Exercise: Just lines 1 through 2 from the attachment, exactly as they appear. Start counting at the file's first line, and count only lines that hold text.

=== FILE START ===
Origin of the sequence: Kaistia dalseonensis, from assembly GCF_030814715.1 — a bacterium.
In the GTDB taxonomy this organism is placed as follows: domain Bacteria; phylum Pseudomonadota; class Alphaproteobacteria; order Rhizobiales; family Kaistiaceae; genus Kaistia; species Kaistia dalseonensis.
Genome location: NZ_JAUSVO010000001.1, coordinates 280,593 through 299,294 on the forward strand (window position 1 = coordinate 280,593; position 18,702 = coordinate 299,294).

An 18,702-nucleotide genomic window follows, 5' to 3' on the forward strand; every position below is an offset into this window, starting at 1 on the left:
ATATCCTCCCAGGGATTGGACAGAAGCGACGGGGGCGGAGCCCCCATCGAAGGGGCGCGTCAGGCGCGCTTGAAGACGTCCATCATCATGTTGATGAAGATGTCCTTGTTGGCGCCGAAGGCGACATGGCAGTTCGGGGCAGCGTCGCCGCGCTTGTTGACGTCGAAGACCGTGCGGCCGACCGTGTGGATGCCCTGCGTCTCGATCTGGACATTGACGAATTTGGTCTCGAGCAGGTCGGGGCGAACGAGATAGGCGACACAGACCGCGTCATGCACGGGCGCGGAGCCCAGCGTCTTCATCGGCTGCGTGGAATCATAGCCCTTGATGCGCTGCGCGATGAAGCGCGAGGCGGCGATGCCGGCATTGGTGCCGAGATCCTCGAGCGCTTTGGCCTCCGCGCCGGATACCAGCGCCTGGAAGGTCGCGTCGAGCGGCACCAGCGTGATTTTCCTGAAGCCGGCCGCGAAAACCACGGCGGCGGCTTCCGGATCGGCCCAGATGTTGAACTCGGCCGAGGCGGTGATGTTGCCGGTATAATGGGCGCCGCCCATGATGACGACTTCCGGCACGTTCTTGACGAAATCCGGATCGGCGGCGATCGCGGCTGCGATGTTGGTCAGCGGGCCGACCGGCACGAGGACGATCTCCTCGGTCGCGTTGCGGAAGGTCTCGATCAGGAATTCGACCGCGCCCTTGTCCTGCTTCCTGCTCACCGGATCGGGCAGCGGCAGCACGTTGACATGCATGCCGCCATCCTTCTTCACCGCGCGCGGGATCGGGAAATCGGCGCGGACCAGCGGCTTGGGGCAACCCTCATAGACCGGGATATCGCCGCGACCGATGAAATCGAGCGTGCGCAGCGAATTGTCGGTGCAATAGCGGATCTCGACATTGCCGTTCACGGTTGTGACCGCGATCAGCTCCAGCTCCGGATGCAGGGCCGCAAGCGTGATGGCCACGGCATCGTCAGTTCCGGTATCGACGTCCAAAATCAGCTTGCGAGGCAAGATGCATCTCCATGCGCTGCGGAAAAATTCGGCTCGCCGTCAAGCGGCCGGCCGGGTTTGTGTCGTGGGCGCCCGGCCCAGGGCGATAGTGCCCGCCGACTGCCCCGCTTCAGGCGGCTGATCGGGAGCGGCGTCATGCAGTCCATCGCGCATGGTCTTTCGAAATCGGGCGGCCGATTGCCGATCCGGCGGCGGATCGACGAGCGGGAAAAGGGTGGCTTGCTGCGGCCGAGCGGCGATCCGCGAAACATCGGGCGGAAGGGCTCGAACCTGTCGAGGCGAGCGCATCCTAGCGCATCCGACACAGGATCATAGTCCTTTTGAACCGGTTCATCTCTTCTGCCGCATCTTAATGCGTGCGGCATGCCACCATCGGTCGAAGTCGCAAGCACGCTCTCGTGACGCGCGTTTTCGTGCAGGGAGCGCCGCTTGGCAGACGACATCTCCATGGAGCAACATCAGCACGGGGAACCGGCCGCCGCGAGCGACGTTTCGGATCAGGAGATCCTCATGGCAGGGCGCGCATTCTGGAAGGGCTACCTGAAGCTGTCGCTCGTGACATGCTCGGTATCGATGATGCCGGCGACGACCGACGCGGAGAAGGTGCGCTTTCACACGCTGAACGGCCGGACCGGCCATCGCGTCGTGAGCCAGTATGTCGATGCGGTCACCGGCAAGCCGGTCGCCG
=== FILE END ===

Origin of the sequence: Kaistia dalseonensis, from assembly GCF_030814715.1 — a bacterium.
In the GTDB taxonomy this organism is placed as follows: domain Bacteria; phylum Pseudomonadota; class Alphaproteobacteria; order Rhizobiales; family Kaistiaceae; genus Kaistia; species Kaistia dalseonensis.